i'-vo-ri (1) shen, "tooth" (translated "ivory," 1 Kings 10:18; 22:39; 2 Chronicles 9:17; Psalms 45:8; Song of Solomon 5:14; 7:4; Ezekiel 27:6,15; Amos 3:15; 6:4);
(2) shenhabbim; Septuagint odontes elephdntinoi, "elephants' teeth" (1 Kings 10:22; 2 Chronicles 9:21);
(3) elephantinos, "of ivory" (Revelation 18:12)):
Shen occurs often, meaning "tooth" of man or beast. In the passages cited it is translated in English Versions of the Bible "ivory" (of "crag," 1 Samuel 14:4,5; "cliff," Job 39:28 twice; "flesh-hook of three teeth," 1 Samuel 2:13). Shenhabbim is thought to be a contracted form of shen ha-'ibbim, i.e. ha, the article, and 'ibbim, plural of 'ibbah or 'ibba'; compare Egyptian ab, ebu, "elephant," and compare Latin ebur, "ivory" (see Liddell and Scott, under the word elephas). On the other hand, it may be a question whether -bim is not a singular form connected with the Arabic fil, "elephant." If the word for "elephant" is not contained in shenhabbim, it occurs nowhere in the Hebrew Bible.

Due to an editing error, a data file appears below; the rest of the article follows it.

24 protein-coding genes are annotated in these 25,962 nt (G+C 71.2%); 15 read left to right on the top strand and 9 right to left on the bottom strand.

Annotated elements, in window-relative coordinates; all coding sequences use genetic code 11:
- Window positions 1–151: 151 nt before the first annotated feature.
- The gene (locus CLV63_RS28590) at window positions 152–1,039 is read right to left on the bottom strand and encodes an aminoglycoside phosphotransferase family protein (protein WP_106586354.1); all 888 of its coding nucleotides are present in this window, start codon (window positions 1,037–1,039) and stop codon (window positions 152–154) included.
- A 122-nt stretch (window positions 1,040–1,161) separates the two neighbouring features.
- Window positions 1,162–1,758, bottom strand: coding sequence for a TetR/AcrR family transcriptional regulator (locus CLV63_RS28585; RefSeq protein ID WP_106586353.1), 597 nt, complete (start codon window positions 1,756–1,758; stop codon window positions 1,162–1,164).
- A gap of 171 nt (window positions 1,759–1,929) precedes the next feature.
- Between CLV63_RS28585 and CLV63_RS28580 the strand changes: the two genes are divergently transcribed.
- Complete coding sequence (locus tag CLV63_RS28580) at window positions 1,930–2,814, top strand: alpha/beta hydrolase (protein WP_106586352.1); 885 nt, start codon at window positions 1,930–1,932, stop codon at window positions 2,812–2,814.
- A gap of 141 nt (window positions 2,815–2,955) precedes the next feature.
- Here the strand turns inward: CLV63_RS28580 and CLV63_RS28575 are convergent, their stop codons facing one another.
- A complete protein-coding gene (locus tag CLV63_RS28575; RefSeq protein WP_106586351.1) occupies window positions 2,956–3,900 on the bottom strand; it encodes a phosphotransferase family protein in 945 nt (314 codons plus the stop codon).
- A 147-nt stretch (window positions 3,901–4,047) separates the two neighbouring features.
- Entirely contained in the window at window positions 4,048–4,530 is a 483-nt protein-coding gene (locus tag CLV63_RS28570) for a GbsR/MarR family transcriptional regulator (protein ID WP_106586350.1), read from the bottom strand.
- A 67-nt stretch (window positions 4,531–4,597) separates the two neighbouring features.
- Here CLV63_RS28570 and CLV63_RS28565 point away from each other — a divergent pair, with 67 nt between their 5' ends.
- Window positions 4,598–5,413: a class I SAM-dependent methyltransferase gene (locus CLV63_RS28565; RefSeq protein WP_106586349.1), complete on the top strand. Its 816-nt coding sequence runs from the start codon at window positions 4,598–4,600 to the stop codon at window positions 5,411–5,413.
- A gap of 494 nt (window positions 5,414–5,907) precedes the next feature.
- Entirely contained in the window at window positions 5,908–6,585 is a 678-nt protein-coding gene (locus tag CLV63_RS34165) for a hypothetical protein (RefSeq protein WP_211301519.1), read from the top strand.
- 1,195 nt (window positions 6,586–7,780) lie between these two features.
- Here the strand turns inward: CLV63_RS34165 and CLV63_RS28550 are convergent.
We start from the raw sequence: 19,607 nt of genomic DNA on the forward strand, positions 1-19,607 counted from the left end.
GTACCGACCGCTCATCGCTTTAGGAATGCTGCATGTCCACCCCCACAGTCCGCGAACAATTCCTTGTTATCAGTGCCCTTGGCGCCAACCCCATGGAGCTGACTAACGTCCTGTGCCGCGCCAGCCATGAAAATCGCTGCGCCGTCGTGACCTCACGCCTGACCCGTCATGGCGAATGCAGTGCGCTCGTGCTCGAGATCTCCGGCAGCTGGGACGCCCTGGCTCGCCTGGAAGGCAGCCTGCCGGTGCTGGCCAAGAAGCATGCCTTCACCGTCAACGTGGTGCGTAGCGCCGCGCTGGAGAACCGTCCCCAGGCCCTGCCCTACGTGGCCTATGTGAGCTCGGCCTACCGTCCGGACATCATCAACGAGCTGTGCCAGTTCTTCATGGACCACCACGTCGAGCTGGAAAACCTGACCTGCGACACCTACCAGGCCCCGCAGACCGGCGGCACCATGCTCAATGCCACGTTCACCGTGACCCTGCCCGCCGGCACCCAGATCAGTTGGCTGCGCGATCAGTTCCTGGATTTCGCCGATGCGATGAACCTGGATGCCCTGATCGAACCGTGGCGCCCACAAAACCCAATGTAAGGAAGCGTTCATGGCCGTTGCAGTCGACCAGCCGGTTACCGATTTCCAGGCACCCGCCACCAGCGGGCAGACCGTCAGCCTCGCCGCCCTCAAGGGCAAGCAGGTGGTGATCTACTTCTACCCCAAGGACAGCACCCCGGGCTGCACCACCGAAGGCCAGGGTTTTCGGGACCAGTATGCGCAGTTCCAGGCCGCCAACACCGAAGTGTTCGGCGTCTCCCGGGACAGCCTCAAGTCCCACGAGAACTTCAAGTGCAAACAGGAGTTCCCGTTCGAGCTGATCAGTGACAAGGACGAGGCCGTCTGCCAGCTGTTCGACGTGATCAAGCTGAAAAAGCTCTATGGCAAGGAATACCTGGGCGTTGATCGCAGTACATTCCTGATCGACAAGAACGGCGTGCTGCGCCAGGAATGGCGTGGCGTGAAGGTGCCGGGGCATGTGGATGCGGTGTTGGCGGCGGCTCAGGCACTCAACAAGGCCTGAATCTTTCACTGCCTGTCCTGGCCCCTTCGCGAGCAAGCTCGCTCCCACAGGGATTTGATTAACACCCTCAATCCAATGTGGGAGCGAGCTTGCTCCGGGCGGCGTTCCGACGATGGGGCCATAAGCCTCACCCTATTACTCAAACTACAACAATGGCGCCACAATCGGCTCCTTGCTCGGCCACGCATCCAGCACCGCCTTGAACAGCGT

Ivory was probably obtained, as now, mainly from the African elephant. It was rare and expensive. It is mentioned in connection with the magnificence of Solomon (1 Kings 10:18,22), being brought by the ships of Tarshish (2 Chronicles 9:17,21). An "ivory house" of Ahab is mentioned in 1 Kings 22:39. It is mentioned among the luxuries of Israel in the denunciations of Amos (3:15; 6:4). It occurs in the figurative language of Psalms 45:8; Song of Solomon 5:14; 7:4. It is used for ornamentation of the ships of the Tyrians (Ezekiel 27:6), who obtain it with ebony through the men of Dedan (27:15). It is among the merchandise of Babylon (Revelation 18:12).
We do not learn of the use of elephants in war until a few centuries before the Christian era. In 1 Macc 8:6, there is a reference to the defeat of Antiochus the Great, "having an hundred and twenty elephants," by Scipio Africanus in 190 BC. 1 Macc 1:17 speaks of the invasion of Egypt by Antiochus Epiphanes with an army in which there were elephants. 1 Macc 6:28-47 has a detailed account of a battle between Antiochus Eupator and Judas Maccabeus at Bethsura (Beth-zur). There were 32 elephants. Upon the "beasts" theria) there were "strong towers of wood"; "There were also upon every one two and thirty strong men, that fought upon them, beside the Indian that ruled him."
In Job 40:15, the King James Version margin has for "behemoth," "the elephant, as some think."
Alfred Ely Day